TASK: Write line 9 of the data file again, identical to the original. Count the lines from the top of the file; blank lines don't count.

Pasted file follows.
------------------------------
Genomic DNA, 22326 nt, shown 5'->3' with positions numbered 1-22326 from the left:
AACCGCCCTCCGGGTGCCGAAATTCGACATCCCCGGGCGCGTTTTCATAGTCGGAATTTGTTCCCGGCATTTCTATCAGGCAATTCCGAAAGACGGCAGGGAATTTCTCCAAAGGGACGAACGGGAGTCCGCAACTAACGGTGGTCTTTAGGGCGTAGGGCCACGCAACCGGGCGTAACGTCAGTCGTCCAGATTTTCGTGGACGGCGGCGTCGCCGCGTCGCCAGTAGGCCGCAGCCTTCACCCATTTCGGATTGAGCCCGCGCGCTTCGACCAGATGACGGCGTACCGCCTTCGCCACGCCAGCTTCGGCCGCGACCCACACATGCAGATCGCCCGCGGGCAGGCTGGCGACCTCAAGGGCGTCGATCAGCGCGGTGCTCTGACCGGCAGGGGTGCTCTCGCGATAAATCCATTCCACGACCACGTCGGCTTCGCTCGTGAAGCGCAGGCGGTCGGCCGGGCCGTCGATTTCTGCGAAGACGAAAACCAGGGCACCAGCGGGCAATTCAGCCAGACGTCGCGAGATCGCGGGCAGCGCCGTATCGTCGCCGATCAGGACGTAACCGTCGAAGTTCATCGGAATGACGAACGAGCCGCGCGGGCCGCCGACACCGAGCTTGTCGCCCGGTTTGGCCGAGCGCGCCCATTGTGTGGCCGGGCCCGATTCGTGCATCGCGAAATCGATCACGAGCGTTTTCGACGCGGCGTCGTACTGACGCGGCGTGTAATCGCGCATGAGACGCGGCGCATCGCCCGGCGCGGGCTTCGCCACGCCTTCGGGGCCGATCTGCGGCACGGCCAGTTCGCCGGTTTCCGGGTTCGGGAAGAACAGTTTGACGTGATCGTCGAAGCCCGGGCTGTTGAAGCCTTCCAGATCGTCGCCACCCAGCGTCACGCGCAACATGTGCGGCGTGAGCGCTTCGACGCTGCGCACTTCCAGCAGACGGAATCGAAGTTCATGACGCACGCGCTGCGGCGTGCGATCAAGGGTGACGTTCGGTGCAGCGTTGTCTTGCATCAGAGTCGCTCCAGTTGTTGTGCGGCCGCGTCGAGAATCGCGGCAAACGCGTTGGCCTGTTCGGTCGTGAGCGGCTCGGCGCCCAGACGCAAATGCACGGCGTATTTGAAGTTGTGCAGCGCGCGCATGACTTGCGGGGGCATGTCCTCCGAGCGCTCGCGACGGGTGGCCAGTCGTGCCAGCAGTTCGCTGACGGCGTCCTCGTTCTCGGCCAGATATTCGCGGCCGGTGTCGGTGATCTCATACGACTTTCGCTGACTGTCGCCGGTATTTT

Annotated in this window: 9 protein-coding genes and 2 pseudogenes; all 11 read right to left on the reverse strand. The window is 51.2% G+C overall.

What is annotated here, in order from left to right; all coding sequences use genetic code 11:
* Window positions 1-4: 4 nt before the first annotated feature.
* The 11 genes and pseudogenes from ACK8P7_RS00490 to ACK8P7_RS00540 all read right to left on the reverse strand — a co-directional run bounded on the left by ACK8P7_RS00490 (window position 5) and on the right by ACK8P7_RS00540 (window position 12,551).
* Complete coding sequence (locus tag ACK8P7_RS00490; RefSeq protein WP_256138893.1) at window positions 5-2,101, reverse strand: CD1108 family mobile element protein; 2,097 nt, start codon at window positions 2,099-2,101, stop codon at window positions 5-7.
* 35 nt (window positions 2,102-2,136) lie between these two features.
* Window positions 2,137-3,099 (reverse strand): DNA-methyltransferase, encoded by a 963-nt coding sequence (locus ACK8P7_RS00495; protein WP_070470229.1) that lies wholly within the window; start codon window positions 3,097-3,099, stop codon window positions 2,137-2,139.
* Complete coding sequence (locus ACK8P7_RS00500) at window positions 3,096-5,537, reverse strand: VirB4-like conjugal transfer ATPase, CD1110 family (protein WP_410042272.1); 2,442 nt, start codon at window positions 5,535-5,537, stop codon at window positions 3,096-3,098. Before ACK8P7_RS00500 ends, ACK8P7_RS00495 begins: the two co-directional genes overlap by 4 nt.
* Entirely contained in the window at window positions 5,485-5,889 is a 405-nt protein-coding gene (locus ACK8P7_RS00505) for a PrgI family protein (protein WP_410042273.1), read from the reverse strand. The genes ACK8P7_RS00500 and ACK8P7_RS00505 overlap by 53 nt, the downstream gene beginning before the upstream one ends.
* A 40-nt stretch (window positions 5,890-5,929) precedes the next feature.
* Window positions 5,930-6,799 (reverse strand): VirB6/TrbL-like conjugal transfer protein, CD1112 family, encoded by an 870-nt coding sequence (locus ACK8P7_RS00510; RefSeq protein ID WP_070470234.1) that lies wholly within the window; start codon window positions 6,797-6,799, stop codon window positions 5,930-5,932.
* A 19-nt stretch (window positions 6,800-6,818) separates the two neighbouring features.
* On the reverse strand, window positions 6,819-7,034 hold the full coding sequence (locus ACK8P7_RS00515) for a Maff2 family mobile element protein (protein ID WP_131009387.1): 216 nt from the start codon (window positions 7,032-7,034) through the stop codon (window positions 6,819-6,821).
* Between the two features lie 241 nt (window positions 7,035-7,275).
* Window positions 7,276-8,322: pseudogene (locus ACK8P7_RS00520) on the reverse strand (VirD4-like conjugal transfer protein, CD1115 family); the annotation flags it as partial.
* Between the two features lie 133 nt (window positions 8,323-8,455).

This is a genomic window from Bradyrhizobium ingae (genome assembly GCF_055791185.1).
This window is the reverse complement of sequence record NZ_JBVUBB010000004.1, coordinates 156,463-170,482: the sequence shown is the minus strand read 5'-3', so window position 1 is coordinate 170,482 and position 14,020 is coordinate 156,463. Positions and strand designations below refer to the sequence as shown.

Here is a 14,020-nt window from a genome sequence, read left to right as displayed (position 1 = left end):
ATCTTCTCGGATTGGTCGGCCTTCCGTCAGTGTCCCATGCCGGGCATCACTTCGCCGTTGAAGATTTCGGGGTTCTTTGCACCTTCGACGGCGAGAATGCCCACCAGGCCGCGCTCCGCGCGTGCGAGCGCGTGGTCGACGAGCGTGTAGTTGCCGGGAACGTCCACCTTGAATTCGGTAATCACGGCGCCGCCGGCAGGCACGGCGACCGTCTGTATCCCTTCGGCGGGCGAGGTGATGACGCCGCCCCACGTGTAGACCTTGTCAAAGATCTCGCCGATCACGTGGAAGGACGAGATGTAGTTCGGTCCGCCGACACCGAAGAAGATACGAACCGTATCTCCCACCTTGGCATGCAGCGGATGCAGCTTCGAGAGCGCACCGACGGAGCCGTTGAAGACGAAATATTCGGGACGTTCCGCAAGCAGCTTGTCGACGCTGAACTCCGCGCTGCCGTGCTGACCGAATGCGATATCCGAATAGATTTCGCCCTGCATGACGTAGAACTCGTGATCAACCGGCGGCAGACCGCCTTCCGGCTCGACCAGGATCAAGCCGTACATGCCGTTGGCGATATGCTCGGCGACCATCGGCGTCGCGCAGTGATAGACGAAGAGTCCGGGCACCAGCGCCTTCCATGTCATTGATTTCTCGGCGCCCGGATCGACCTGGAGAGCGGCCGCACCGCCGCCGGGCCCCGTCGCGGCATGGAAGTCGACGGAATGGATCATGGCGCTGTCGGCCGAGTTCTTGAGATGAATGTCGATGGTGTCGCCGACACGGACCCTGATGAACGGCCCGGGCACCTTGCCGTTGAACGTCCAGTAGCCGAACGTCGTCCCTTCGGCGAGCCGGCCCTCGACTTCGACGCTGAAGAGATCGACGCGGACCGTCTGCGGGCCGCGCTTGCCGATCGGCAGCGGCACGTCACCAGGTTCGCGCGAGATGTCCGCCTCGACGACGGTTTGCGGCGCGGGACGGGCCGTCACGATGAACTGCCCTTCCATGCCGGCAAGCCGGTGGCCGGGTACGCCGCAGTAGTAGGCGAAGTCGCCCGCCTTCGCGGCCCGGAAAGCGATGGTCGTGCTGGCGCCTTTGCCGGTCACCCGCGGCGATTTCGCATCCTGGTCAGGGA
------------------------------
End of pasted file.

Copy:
* Window positions 2,137-3,099 (reverse strand): DNA-methyltransferase, encoded by a 963-nt coding sequence (locus ACK8P7_RS00495; protein WP_070470229.1) that lies wholly within the window; start codon window positions 3,097-3,099, stop codon window positions 2,137-2,139.